As a neuropsychologist, I am most often called on to treat the brain in my patient’s head but, as treatment planning goes, I am increasingly drawn also to the function of the brain in their gut. The enteric nervous system (ENS) is comprised of the lining of the esophagus, stomach, small intestine, and colon and is estimated to include 500 million neurons and 40 neurotransmitters directly connected to mood and cognition. The newest research suggests that 95% of available serotonin and 50% of bio-available dopamine is produced in the ENS.1,2
The relationship between inflammation and ENS function is straightforward: a heavy intake of saturated and trans fats, red meat, and refined starches and sugars promotes inflammation, and a diet rich in omega-3 fatty acids, natural antioxidants, fruits, vegetables, and whole grains decreases inflammation. For the same reasons, that same diet confers benefit to patients with chronic inflammatory disease like rheumatoid arthritis (RA) and to conditions like depression which research has also characterized as a chronic low-grade inflammatory condition.3 Research actually suggests that increased bacterial translocation in the gut, a result of our modern, stressful lifestyle and inflammatory diet, may be a primary factor in the onset of clinical depression and may further aggravate inflammation in diseases like RA. Essentially, the scientific literature is verifying that we are what we eat, or we feel about as good as we eat.
Using food to manipulate mood isn’t new. In fact, Hippocrates is known to have studied the healing powers of food.4 The Hippocratic Oath contains this clause, “I will apply dietetic measures for the benefit of the sick according to my ability and judgment…” More recently, research focusing on the relationship between mood and food has concluded that food choices can play a major role in enhancing mood. This study concluded that consuming foods heavy in protein and omega-3 fatty acids are directly related to improvements in mood, anxiety, and impulse control.5 Importantly, that study also determined that eating high-quality chocolate improves mood and alertness as well.
So, how can you harness the interventional health benefits of food to support your RA clients and promote better mood and well-being? Talk food. Suggest foods high in protein or omega-3s to fight depression and fresh fruits and vegetables for an improvement in cognitive function. And don’t forget to mention that chocolate will boost the mood as well. While talking about food can be a fraught conversation, however, as with any difficult conversation about behavior change, 1 of the best techniques is motivational interviewing where the goal is to plant and then reinforce an idea. No one wants to be told to eat differently or healthier, but they might if they come up with the idea themselves.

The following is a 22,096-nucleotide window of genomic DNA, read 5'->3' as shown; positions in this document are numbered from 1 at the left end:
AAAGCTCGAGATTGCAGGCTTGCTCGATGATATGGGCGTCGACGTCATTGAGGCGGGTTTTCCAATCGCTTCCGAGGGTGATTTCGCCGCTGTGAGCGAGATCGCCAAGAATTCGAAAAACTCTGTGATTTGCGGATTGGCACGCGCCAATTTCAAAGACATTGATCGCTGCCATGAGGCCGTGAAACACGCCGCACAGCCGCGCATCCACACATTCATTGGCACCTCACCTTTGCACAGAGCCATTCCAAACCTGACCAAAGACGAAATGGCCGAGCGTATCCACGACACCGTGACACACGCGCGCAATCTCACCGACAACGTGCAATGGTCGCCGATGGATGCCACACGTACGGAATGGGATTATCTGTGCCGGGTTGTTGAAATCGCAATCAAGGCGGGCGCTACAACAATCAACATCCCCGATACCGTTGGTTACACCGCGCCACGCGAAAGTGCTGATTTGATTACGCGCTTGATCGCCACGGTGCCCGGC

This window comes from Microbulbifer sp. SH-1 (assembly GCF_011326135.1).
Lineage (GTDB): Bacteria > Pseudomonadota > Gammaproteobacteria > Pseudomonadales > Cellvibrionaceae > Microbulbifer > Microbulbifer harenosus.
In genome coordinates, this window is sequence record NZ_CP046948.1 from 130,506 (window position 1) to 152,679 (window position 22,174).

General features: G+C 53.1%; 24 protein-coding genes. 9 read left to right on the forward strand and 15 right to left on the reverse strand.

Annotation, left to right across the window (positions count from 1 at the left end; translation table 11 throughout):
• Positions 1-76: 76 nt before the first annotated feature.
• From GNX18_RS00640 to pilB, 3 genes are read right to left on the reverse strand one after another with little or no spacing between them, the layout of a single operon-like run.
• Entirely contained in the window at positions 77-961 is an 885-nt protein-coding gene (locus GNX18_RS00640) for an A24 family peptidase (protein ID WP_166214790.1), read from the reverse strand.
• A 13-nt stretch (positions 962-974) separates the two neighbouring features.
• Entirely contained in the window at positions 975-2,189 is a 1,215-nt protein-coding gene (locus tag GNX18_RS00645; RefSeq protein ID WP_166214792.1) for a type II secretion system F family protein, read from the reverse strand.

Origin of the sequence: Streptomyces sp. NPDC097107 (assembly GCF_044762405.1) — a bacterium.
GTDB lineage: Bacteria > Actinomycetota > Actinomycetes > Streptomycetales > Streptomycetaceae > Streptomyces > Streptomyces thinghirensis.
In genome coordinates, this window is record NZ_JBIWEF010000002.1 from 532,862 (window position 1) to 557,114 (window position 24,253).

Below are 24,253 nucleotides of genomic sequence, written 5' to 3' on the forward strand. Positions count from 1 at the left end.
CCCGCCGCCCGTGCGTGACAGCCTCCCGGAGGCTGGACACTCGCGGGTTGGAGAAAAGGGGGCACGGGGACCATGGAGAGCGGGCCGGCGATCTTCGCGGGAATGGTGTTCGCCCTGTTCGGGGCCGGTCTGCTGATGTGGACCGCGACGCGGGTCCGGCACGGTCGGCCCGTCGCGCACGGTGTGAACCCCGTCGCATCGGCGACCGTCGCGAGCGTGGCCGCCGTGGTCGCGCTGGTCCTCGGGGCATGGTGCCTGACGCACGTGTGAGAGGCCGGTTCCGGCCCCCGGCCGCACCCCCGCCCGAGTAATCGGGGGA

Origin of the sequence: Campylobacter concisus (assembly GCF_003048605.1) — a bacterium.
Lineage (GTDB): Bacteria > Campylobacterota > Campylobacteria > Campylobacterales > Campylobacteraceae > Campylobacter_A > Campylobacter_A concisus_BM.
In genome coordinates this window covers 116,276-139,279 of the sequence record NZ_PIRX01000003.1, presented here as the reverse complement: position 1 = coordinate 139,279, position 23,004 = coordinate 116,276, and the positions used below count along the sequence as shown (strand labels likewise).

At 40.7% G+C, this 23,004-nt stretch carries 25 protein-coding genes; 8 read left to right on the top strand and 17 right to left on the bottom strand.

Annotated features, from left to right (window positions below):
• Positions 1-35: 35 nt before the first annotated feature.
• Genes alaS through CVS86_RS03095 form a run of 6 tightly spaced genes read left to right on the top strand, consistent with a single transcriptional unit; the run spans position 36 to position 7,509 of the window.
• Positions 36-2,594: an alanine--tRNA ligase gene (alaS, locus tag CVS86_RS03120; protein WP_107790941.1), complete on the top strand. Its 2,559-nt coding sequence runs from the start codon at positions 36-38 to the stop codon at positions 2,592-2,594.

Avoid the obvious temptation to get on a soapbox and “prescribe” a healthy diet and instead begin the conversation by asking open ended questions about your patient’s current diet and lifestyle. For example, say “Tell me something about what and how you eat.” Next, recognize your patient’s strengths with affirmations that make them more willing to share. For example, try saying “It’s great that you have prioritized your health and started eating more vegetables.” And finally, summarize their answers and amplify any ambivalence you hear. For example, say “you have started prioritizing your health by drinking water and eating three servings of fruit, but it sounds like you would like to make other changes in your diet as well.”
Then, as with planting any seeds, you can expect slow and steady progress. Make a point to check in regularly and to celebrate their gains. Invite their participation as co-investigators of this new intervention (behavior change) and ask them to track their mood and RA symptoms every day. Where you recognize disordered eating such as binge eating or overly restrictive diets, you can make referrals to a roster of local eating disorder specialists or nutritionists, but you have the training to kick off this conversation and to make use of this powerful intervention. You can also better empathize with the intensity of their struggle if you are also prioritizing nutrition—always easier said than done.
Eating disorder specialists:
Mia Baumgartner is a Master’s Student in Forensic Psychology at the University of Denver with interests in neuropsychology and somatic therapy. In her first year, Baumgartner has been involved in traumatic brain injury research in the criminal justice system. She aims to work in prison reform or teach yoga in prisons.
1) Strandwitz P. (2018). Neurotransmitter modulation by the gut microbiota. Brain research, 1693(Pt B), 128–133. https://doi.org/10.1016/j.brainres.2018.03.015
2) Gershon MD, Tack J. The serotonin signaling system: from basic understanding to drug development for functional GI disorders. Gastroenterology. 2007;132:397–414.
3) Berk, M., Williams, L. J., Jacka, F. N., O’Neil, A., Pasco, J. A., Moylan, S., Allen, N. B., Stuart, A. L., Hayley, A. C., Byrne, M. L., & Maes, M. (2013). So depression is an inflammatory disease, but where does the inflammation come from?. BMC medicine, 11, 200. https://doi.org/10.1186/1741-7015-11-200
4) PRASAD, C.. Food, mood and health: a neurobiologic outlook. Braz J Med Biol Res [online]. 1998, vol.31, n.12 [cited2021-05-05], pp.1517-1527. Available from: <http://www.scielo.br/scielo.php?script=sci_arttext&pid=S0100-879X1998001200002&lng=en&nrm=iso>. ISSN 1414-431X.https://doi.org/10.1590/S0100-879X1998001200002.
5) AlAmmar, W.A., Albeesh, F.H. & Khattab, R.Y. Food and Mood: the Corresponsive Effect. Curr Nutr Rep 9, 296–308 (2020). https://doi.org/10.1007/s13668-020-00331-3